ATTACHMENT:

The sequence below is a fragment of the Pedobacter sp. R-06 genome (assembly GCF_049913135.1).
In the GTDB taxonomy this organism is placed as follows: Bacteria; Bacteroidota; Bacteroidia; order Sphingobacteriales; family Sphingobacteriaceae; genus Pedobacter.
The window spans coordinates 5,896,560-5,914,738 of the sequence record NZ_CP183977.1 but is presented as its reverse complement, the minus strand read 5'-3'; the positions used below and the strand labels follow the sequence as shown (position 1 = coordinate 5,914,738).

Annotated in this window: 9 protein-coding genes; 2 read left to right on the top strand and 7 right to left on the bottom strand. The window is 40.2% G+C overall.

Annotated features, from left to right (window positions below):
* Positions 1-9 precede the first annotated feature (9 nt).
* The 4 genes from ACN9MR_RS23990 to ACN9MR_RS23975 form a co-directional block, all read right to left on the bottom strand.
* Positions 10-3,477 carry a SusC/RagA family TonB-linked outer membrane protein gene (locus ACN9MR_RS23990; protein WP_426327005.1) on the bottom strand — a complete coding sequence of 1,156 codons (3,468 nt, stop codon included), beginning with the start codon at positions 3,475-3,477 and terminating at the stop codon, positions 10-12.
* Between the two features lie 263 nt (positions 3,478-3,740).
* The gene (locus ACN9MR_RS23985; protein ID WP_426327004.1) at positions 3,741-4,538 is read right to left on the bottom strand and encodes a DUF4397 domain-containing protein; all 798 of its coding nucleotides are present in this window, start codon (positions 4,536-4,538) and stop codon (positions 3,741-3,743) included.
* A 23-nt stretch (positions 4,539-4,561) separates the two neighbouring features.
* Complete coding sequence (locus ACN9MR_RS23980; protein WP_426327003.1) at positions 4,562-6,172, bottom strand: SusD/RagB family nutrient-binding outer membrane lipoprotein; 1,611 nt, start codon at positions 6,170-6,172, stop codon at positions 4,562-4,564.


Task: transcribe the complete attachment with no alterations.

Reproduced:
The sequence below is a fragment of the Pedobacter sp. R-06 genome (assembly GCF_049913135.1).
In the GTDB taxonomy this organism is placed as follows: Bacteria; Bacteroidota; Bacteroidia; order Sphingobacteriales; family Sphingobacteriaceae; genus Pedobacter.
The window spans coordinates 5,896,560-5,914,738 of the sequence record NZ_CP183977.1 but is presented as its reverse complement, the minus strand read 5'-3'; the positions used below and the strand labels follow the sequence as shown (position 1 = coordinate 5,914,738).

Annotated in this window: 9 protein-coding genes; 2 read left to right on the top strand and 7 right to left on the bottom strand. The window is 40.2% G+C overall.

Annotated features, from left to right (window positions below):
* Positions 1-9 precede the first annotated feature (9 nt).
* The 4 genes from ACN9MR_RS23990 to ACN9MR_RS23975 form a co-directional block, all read right to left on the bottom strand.
* Positions 10-3,477 carry a SusC/RagA family TonB-linked outer membrane protein gene (locus ACN9MR_RS23990; protein WP_426327005.1) on the bottom strand — a complete coding sequence of 1,156 codons (3,468 nt, stop codon included), beginning with the start codon at positions 3,475-3,477 and terminating at the stop codon, positions 10-12.
* Between the two features lie 263 nt (positions 3,478-3,740).
* The gene (locus ACN9MR_RS23985; protein ID WP_426327004.1) at positions 3,741-4,538 is read right to left on the bottom strand and encodes a DUF4397 domain-containing protein; all 798 of its coding nucleotides are present in this window, start codon (positions 4,536-4,538) and stop codon (positions 3,741-3,743) included.
* A 23-nt stretch (positions 4,539-4,561) separates the two neighbouring features.
* Complete coding sequence (locus ACN9MR_RS23980; protein WP_426327003.1) at positions 4,562-6,172, bottom strand: SusD/RagB family nutrient-binding outer membrane lipoprotein; 1,611 nt, start codon at positions 6,170-6,172, stop codon at positions 4,562-4,564.